He said he was now leaving Britain, before a law came into force, which would make homosexual act compulsory.

We may laugh at the humour, but the West has gone a very long way in encouraging something which, even the Holy Bible condemns as an unnatural act.

Read more

What is going on?

Dr. Sama Banya

The Sierra Leone Telegraph: 17 July 2014

On Saturday July 12, I could not make any calls nor send any text message through one of my service providers until early afternoon.

As usual they provided no excuse for their failure, let alone offer apologies to users.

When I finally succeeded in making my first call, I was expecting the electronic machine to inform me as usual that my “call cost 2 units “, to be followed by further information on the balance of my credit.

So, I was momentarily taken aback when I saw that my call had cost “90” and that my balance was 14,216.74, a figure that I thought was out of this world. Then I saw the word Leones.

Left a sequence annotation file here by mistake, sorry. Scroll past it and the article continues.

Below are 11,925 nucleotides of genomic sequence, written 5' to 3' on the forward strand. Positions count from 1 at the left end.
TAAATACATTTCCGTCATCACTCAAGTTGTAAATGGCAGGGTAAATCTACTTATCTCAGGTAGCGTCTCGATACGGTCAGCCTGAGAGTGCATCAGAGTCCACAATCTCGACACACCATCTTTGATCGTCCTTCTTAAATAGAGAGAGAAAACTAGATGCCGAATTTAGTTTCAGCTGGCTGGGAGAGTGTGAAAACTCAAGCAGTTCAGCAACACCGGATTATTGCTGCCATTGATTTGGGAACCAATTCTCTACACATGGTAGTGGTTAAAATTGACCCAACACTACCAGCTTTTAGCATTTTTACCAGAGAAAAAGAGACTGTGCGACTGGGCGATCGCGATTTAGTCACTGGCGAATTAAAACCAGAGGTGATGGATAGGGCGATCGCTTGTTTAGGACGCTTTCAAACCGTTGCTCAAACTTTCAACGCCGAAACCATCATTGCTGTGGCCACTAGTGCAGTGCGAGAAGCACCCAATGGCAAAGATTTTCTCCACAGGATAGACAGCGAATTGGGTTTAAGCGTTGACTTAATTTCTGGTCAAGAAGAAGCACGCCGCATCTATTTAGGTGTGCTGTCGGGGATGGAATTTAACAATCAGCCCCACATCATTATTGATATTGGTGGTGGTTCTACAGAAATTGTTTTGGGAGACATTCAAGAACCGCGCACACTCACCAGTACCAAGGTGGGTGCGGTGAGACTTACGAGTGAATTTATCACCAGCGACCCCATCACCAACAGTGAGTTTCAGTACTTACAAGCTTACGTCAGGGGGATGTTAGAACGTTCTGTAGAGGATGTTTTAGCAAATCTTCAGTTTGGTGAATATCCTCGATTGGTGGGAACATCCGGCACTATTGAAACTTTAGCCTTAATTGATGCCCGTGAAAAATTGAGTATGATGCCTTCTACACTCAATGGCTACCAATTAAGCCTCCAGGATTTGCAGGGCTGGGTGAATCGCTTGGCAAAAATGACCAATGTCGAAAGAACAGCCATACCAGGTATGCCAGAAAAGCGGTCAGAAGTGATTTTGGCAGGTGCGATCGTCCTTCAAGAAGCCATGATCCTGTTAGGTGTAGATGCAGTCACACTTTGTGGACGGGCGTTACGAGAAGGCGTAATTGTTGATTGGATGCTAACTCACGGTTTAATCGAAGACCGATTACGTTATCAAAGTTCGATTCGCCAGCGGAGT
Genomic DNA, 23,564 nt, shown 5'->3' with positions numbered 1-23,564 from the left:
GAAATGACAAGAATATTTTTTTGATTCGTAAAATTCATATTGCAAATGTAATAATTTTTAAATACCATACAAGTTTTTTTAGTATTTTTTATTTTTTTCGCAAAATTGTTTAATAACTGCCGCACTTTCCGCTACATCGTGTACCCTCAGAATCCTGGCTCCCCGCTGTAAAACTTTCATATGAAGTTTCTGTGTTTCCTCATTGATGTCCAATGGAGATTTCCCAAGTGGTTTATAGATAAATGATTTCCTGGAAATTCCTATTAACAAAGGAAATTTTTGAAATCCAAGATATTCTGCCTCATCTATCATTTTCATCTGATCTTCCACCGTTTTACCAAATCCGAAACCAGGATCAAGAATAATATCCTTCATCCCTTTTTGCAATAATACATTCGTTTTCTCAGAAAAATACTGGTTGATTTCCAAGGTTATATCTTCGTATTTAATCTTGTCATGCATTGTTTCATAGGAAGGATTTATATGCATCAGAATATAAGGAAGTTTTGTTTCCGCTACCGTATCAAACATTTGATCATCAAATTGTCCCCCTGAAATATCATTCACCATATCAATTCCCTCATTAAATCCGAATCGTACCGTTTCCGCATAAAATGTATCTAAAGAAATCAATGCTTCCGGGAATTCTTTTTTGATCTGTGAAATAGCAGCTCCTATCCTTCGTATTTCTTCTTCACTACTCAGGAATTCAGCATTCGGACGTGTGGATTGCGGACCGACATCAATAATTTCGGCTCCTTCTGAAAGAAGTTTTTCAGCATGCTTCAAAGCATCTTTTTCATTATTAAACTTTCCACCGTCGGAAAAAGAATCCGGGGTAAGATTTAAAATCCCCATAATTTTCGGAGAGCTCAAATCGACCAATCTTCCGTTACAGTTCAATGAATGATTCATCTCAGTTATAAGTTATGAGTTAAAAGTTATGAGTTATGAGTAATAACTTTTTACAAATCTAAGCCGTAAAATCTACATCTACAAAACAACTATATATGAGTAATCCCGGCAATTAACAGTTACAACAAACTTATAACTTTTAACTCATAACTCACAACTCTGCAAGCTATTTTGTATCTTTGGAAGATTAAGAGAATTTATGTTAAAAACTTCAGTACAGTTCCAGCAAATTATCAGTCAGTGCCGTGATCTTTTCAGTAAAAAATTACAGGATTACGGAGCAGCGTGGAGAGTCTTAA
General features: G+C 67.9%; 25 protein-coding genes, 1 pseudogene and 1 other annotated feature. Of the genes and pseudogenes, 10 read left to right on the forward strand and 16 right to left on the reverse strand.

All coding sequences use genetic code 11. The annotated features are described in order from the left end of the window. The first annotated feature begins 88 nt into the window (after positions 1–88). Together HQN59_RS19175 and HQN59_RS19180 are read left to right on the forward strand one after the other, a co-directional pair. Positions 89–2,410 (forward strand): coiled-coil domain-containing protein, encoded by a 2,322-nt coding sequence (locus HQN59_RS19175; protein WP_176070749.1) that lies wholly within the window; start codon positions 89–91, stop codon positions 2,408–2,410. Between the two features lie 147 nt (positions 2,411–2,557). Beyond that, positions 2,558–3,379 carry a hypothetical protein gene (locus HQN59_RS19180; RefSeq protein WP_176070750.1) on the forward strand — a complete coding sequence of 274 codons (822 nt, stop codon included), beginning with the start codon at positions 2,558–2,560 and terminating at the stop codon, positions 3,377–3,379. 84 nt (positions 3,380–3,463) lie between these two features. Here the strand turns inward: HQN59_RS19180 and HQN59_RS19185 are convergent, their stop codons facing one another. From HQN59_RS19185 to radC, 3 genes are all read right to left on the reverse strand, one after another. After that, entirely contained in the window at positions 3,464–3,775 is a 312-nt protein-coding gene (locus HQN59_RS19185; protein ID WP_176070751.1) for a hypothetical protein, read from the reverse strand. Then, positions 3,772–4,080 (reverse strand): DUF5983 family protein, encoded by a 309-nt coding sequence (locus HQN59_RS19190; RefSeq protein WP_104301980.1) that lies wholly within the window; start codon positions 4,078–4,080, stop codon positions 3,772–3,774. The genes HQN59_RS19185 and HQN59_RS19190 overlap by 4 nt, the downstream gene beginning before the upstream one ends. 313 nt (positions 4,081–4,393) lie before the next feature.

Read more

Streets of rivers – shall we ever learn from experience?

Dr. Sama Banya – Puawui

The Sierra Leone Telegraph: 15 July 2014

Some years back, there appeared in this column an article with the title; “when will they ever learn?”

Today’s heading is a rearrangement of those words, because the question is now directed at all of us, and not limited to “Them” – the perpetrators of what can only be described as a deliberate, wicked and inexcusable crime against society.

The title was the refrain of a popular hit song in the sixties, with the title; “where are all the flowers gone?”